Kinder Morgan: Vancouver’s fate in the rush for black gold

Starting in September 2012, Texas-based pipeline giant Kinder Morgan will begin public consultations for an estimated $4 billion expansion of its Trans Mountain pipeline from Alberta’s oil sands in Edmonton to Metro Vancouver. The company plans to more than double the capacity of the pipeline by 2017. The project rivals Enbridge’s Northern Gateway pipeline, which aims to export oil sands crude through the Great Bear Rainforest. With the benefit of an existing right-of-way, could Kinder Morgan succeed in making Vancouver the first major artery of oil sands expansion on the West Coast? Or will the company's record of oil spills tar up its plans?


This is the conclusion of a five part series, Southern Gateway: An American pipeline giant's plans for Vancouver.

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The excavator that hit the pipeline had been working off of digging plans for a new sewer line that had supposedly been vetted by three separate companies: the construction contractor, an engineering firm and the pipeline owner (a Kinder Morgan subsidiary, Trans Mountain L.P.). The saboteur, it turned out, was an imprecise fifty-year-old map.

Kinder Morgan is composed of a family of subsidiaries. The Trans Mountain pipeline is operated by Kinder Morgan Canada and now owned by Kinder Morgan Energy Partners, both subsidiaries within Kinder Morgan's "family of companies." 

A total of 224,000 litres of oil sands crude had escaped into the surrounding environment before Kinder Morgan could shut down the line. A third of it ended up in the Burrard Inlet, clinging to 17 kilometres of coastline and nearly suffocating at least twenty rescued migratory birds.

The cleanup crew had to work tirelessly throughout the night, digging and scraping and mopping up the mess.

Video from YouTube.

After a lengthy recap of the events leading up to the spill, the judge took a moment to express how hard she had thought about what would be an appropriate sentence. 

Lawyers for Kinder Morgan’s subsidiary (Trans Mountain L.P.) sat in waiting. 

A similar scene may have played out in a California courtroom eight years earlier when another one of Kinder Morgan's subsidiaries stood trial for criminal charges involving a pipeline explosion. Only that courtroom must have felt heavier.

When an excavator hit a gas pipeline in Walnut Creek, California in 2004, the accident caused an explosion that killed five people. Kinder Morgan had failed to properly mark the pipeline’s location. The excavator operator had been given an inaccurate map.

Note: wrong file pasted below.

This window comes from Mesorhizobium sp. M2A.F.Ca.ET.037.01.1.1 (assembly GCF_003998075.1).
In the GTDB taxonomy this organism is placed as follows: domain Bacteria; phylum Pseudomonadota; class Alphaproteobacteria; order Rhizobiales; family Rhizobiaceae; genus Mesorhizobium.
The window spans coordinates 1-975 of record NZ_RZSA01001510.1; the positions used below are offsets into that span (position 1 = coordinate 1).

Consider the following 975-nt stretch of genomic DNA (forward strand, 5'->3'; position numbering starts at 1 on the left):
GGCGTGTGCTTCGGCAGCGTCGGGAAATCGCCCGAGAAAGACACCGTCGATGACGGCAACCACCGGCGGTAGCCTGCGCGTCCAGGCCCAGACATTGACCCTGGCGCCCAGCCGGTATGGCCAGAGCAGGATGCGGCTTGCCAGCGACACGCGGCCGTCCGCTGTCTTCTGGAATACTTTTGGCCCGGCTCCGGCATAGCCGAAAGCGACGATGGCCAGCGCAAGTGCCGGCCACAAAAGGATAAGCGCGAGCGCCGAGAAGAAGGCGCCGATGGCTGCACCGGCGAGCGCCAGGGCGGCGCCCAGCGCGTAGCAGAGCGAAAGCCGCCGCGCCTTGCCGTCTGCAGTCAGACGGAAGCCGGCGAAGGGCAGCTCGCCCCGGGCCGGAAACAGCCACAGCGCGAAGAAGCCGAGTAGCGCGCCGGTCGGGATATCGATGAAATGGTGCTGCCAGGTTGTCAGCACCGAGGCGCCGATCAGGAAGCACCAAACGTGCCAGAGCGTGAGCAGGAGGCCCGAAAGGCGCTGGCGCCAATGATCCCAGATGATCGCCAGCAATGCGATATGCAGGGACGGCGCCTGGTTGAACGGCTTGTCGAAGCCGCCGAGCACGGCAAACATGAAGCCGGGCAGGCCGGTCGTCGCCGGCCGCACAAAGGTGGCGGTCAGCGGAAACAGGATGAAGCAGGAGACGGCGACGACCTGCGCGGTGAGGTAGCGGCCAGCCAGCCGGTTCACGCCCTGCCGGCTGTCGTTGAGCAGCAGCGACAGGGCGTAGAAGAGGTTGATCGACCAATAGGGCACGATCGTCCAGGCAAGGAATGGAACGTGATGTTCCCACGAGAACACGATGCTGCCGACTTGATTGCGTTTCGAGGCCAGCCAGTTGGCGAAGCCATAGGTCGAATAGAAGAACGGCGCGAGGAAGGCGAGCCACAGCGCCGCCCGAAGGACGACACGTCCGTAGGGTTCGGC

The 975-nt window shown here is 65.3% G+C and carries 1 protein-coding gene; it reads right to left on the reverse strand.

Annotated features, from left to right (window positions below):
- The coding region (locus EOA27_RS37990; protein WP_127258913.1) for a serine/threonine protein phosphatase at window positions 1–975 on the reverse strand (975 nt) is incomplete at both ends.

The 2007 Burnaby incident wasn't Kinder Morgan's only oil spill in Metro Vancouver.

In 2009, 200,000 litres of crude oil spilled in Burnaby from one of Kinder Morgan’s 13 storage tanks. Residents complained of strong fumes but the company said it was able to prevent the oil from seeping into the surrounding environment. 

In January 2012, 110,000 litres of light crude oil spilled in Abbotsford at another Kinder Morgan oil storage.

The judge did not take these incidents into account when sentencing Kinder Morgan, now the largest pipeline company in North America thanks in part to Goldman Sachs, one of their largest investors.

Instead, the judge stressed that her decisions were made in light of all the companies involved in the spill being “first time offenders.” She also took care to praise the company for its speedy response and investments in the cleanup. 

"Trans Mountain Pipeline L.P. has already, as I have indicated, spent in excess of $15 million addressing the damage caused by this spill and steps have been taken which will almost certainly ensure that such an event will not occur again," Bagnall said.  

"Each company has already experienced extraordinary financial detriment as a result of this event and each will be penalized further by the sentence I hand down today."

Charged with regulatory offences under the provincial Environmental Management Act, the companies faced the possibility of a million dollar fine. Instead, each company was fined $1,000 and ordered to contribute an additional $149,000 to an environmental fund.

The spill, the judge declared, was “an accident.” 

It was caused by a “series of small mistakes.”

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